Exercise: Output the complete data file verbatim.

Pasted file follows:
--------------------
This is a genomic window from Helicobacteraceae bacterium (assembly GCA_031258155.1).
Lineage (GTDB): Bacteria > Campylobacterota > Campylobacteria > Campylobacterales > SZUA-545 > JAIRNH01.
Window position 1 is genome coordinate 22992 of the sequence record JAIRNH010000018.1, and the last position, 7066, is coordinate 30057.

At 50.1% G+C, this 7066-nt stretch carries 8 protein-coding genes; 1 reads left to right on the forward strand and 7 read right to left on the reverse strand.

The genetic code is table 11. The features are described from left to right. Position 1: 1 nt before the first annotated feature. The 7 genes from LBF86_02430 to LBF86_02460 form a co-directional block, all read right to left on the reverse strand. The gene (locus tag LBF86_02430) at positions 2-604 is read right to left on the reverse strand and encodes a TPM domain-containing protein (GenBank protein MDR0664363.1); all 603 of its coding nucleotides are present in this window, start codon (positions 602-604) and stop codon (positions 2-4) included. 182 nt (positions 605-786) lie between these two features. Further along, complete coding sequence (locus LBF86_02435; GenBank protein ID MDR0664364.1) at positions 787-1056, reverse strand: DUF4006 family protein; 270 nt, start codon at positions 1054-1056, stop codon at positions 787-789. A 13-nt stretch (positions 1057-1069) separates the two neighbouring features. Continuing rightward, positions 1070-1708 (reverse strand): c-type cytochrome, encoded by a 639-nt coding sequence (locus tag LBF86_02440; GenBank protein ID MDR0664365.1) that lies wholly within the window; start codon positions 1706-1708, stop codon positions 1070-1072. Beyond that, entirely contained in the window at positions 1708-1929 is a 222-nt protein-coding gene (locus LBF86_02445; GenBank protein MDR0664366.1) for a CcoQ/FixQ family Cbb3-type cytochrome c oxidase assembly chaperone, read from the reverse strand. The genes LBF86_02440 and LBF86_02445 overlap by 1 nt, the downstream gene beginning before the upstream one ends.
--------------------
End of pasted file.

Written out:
This is a genomic window from Helicobacteraceae bacterium (assembly GCA_031258155.1).
Lineage (GTDB): Bacteria > Campylobacterota > Campylobacteria > Campylobacterales > SZUA-545 > JAIRNH01.
Window position 1 is genome coordinate 22992 of the sequence record JAIRNH010000018.1, and the last position, 7066, is coordinate 30057.

At 50.1% G+C, this 7066-nt stretch carries 8 protein-coding genes; 1 reads left to right on the forward strand and 7 read right to left on the reverse strand.

The genetic code is table 11. The features are described from left to right. Position 1: 1 nt before the first annotated feature. The 7 genes from LBF86_02430 to LBF86_02460 form a co-directional block, all read right to left on the reverse strand. The gene (locus tag LBF86_02430) at positions 2-604 is read right to left on the reverse strand and encodes a TPM domain-containing protein (GenBank protein MDR0664363.1); all 603 of its coding nucleotides are present in this window, start codon (positions 602-604) and stop codon (positions 2-4) included. 182 nt (positions 605-786) lie between these two features. Further along, complete coding sequence (locus LBF86_02435; GenBank protein ID MDR0664364.1) at positions 787-1056, reverse strand: DUF4006 family protein; 270 nt, start codon at positions 1054-1056, stop codon at positions 787-789. A 13-nt stretch (positions 1057-1069) separates the two neighbouring features. Continuing rightward, positions 1070-1708 (reverse strand): c-type cytochrome, encoded by a 639-nt coding sequence (locus tag LBF86_02440; GenBank protein ID MDR0664365.1) that lies wholly within the window; start codon positions 1706-1708, stop codon positions 1070-1072. Beyond that, entirely contained in the window at positions 1708-1929 is a 222-nt protein-coding gene (locus LBF86_02445; GenBank protein MDR0664366.1) for a CcoQ/FixQ family Cbb3-type cytochrome c oxidase assembly chaperone, read from the reverse strand. The genes LBF86_02440 and LBF86_02445 overlap by 1 nt, the downstream gene beginning before the upstream one ends.